In response to comments about the proposed rule’s provision for transportation equipment used in operations involving food materials destined for animal consumption, FDA responded that “…we would not regard a transportation vehicle used to haul materials destined for rendering, e.g., viscera, offal, trimmings from slaughter operations, to be operating under insanitary conditions, given that the vehicle’s intended use is to haul materials that will undergo further processing to make them suitable for animal consumption. We also would not regard rendering materials in transport to be adulterated for the same reason. However, we note that those engaged in transport of materials destined for rendering should consider whether previous cargo that could cause the material to be unsafe due to potential chemical contamination is a relevant consideration.”

FDA also addressed the rendering industry’s comments about the proposed rule’s requirement for proper temperature control of “food” during transport to prevent the “rapid growth of undesirable microorganisms”: “We would not regard an unrefrigerated transportation vehicle used to transport bulk materials destined for rendering to be in violation of this rule because the vehicle’s intended use is to transport materials that do not require temperature control because they will undergo a subsequent heat processing treatment to destroy pathogens. We also would not regard rendering materials in transport, e.g., viscera, offal, trimmings from slaughter operations, to be adulterated for the same reason.”

FDA further commented in the final rule that they “agree that it would not be necessary to provide temperature control during the transportation of ingredients destined for rendering because these materials will eventually be treated with high heat to destroy pathogens. As we have previously stated, we have revised this final rule so that it focuses entirely on food safety issues. For this reason, control of temperature during transportation would not be required by the rule if such control is not necessary to ensure its safety, e.g., where its only purpose is to minimize decomposition of the food.”

Renderers will be required to identify the vehicle’s previous cargo from shippers supplying raw materials to a rendering operation, as stated on page 20150 of the final rule: “While we recognize that materials destined for rendering will receive a heat treatment to destroy pathogens, we are not exempting carriers from the requirement that they identify the vehicle’s previous cargo to the shipper supplying raw materials to a rendering operation because the shipper might wish to determine whether the bulk vehicles carried some previous cargoes that could contaminate the raw material in a way that would not be addressed by the heat processes of the rendering operation (e.g., heat stable chemical contaminants). We are retaining this provision to allow the shipper to obtain this information from the carrier, if the shipper deems it necessary for the purposes of ensuring that his product does not become unsafe during transportation.”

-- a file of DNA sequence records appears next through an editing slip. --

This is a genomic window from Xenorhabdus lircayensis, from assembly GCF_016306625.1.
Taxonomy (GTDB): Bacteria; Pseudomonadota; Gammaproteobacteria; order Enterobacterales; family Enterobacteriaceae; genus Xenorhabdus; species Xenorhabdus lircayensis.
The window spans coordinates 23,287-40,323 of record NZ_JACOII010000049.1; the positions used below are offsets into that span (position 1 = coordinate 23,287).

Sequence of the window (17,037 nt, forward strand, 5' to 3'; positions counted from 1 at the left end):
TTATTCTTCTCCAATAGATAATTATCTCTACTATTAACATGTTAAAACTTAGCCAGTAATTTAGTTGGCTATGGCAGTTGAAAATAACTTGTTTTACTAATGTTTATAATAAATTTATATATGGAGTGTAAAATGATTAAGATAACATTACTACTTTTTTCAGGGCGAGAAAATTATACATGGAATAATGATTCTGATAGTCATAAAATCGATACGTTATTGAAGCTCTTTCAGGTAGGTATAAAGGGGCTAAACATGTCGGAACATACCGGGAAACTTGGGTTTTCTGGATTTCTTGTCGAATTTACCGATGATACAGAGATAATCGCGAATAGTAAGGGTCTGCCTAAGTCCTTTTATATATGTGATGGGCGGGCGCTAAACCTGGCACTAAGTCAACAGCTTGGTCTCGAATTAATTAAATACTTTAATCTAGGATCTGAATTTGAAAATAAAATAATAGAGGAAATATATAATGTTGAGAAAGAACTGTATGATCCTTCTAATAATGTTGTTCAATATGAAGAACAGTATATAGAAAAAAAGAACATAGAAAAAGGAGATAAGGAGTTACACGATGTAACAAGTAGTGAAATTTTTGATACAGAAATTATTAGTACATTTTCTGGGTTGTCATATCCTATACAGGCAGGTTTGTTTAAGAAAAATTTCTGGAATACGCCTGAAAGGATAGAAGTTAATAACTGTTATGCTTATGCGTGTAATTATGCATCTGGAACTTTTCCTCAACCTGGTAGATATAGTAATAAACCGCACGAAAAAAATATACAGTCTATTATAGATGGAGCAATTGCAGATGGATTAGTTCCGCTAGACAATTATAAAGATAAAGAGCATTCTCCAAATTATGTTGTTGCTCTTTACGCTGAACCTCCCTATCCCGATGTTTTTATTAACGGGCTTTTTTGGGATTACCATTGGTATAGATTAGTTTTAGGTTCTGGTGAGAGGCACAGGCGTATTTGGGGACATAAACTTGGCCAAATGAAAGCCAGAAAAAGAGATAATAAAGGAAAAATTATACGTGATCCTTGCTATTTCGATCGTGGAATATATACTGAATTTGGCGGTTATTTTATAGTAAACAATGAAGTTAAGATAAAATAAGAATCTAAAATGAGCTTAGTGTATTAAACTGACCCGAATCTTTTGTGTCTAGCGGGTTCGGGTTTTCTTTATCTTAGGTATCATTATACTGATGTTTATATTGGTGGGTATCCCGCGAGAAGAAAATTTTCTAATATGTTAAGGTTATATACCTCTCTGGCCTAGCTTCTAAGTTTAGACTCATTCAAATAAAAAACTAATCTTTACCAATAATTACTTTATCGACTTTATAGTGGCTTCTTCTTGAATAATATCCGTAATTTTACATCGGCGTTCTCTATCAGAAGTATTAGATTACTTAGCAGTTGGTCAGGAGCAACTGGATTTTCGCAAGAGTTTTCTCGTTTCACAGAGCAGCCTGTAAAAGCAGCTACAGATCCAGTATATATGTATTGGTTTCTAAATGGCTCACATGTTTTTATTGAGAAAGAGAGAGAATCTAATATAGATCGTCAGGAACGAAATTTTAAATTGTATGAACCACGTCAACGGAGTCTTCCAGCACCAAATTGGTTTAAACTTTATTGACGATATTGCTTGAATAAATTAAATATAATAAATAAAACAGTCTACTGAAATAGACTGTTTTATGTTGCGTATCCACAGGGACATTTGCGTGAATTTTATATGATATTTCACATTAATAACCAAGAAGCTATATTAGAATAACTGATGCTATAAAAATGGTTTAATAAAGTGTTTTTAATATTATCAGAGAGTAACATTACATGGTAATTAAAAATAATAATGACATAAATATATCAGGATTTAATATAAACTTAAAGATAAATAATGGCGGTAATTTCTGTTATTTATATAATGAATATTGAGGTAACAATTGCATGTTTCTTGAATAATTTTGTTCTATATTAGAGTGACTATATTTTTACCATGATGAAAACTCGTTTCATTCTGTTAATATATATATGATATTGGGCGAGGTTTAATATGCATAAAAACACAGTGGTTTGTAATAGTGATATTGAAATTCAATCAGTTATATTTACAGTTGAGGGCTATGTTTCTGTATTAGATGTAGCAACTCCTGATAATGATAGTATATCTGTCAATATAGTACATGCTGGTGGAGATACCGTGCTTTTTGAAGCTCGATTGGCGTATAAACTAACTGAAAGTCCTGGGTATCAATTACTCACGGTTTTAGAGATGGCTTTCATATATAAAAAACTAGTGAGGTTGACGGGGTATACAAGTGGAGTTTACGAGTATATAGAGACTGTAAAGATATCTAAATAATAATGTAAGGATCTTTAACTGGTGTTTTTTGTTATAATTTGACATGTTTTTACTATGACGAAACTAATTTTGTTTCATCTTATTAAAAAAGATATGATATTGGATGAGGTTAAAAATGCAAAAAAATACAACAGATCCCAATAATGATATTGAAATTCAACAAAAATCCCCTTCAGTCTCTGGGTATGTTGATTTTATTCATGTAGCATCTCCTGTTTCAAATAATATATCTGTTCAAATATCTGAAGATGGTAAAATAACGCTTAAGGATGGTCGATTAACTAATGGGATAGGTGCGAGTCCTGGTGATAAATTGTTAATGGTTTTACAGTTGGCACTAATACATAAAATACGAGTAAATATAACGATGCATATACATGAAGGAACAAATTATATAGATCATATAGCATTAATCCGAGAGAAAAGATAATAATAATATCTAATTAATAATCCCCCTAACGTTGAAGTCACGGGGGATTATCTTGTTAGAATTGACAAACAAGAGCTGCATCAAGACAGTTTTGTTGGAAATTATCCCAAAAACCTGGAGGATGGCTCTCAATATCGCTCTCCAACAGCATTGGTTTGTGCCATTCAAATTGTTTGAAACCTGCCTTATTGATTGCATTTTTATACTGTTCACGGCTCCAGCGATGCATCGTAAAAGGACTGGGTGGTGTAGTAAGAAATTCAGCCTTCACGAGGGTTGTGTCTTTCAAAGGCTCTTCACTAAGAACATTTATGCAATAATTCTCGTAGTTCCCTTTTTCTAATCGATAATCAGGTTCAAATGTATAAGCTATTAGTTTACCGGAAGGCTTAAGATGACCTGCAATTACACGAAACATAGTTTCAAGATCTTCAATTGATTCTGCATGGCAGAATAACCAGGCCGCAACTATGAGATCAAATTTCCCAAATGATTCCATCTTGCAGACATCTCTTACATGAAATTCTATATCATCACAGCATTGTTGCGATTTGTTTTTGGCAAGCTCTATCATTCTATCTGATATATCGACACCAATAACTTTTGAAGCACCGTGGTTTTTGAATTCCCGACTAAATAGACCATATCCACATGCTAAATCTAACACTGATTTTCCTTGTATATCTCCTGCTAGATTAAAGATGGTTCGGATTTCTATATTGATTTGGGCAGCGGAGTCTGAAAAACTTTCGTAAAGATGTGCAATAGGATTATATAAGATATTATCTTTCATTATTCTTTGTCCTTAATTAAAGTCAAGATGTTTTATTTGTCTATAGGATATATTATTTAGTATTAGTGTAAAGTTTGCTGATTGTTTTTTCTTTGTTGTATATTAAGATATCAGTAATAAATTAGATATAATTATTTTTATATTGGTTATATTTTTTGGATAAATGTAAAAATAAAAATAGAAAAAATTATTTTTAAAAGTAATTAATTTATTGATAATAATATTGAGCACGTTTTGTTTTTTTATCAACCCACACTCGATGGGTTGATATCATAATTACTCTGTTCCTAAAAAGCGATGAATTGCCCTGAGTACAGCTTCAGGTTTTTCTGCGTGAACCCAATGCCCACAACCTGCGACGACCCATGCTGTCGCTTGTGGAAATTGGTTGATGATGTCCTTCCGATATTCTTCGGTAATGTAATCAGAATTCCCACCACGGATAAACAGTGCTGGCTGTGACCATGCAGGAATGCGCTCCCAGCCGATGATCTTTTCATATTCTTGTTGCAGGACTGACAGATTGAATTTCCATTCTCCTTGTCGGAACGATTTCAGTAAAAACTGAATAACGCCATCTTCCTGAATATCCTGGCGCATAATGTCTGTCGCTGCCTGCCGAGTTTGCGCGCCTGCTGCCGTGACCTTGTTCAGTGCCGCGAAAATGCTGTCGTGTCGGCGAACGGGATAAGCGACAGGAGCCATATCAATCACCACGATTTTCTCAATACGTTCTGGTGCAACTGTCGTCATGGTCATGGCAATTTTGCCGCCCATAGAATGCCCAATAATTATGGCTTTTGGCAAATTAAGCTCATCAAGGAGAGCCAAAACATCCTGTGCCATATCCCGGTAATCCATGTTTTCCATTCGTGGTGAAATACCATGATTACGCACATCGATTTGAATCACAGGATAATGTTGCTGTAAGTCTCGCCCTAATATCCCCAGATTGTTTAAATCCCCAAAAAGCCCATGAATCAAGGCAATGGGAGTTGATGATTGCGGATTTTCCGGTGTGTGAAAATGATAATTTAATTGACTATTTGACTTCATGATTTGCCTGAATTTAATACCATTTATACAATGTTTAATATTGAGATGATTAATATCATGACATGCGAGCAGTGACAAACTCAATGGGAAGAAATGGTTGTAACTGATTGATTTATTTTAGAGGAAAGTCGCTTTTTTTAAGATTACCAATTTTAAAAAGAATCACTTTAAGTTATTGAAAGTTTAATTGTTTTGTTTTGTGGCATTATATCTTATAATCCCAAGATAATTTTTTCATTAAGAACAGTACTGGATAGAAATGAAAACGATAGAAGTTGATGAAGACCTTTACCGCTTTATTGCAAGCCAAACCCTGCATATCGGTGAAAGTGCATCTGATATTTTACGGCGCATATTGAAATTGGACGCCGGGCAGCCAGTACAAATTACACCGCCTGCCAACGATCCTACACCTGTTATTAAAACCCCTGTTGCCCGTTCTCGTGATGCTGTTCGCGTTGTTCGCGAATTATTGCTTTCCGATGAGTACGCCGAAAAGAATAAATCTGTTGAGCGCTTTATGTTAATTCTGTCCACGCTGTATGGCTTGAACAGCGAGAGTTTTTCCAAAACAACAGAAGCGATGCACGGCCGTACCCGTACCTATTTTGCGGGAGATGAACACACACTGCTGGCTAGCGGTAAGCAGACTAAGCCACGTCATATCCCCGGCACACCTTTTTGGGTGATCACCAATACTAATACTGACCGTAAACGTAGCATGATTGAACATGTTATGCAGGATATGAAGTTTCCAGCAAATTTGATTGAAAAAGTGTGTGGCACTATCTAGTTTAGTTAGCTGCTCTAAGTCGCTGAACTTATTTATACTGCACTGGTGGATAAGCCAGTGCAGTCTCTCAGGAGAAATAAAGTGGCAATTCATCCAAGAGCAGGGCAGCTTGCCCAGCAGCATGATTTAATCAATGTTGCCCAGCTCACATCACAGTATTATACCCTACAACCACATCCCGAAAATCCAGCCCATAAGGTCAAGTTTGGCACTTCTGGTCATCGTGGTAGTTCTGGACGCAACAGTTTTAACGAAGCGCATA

Requirements for shippers to ensure that a previous cargo does not make the food unsafe is addressed on page 20151: “…we have revised this rule at § 1.908(b)(4) to require the shipper to develop written procedures adequate to ensure that a previous cargo does not make the food unsafe. These procedures may describe actions that the shipper may take to provide this assurance (e.g., cleaning the vehicle, using a dedicated vehicle), or they can include actions that the carrier in accordance with § 1.908(e) or another party covered by this regulation may take to provide this assurance (e.g., cleaning the vehicle, providing a dedicated vehicle).”

NRA also asked FDA in its comments to the proposed rule that 21 Code of Federal Regulations Part 11 (electronic records and signatures) not be the standard required for records under this rule. FDA agreed that redesigning large numbers of existing electronic records and recordkeeping systems would create a substantial burden without measurable benefit so electronic records are exempt from the onerous requirements of part 11. FDA also made this change to the “Current Good Manufacturing Practice and Hazard Analysis and Risk-based Preventive Controls for Food for Animals” final rule last year.

However, records do need to meet standards as stated on page 20155: “Although we are not specifying that part 11 applies, we expect parties covered by this rule to take appropriate measures to ensure that records are trustworthy, reliable, and generally equivalent to paper records and handwritten signatures executed on paper.”

Compliance Dates
Small businesses, which are businesses other than motor carriers who are not also shippers and/or receivers employing fewer than 500 persons and motor carriers having less than $27.5 million in annual receipts, would have to comply two years after the publication of the final rule, which was April 6, 2016. A business that is not small and not otherwise excluded from coverage would have to comply one year after the publication of the final rule.

June 2016 RENDER | back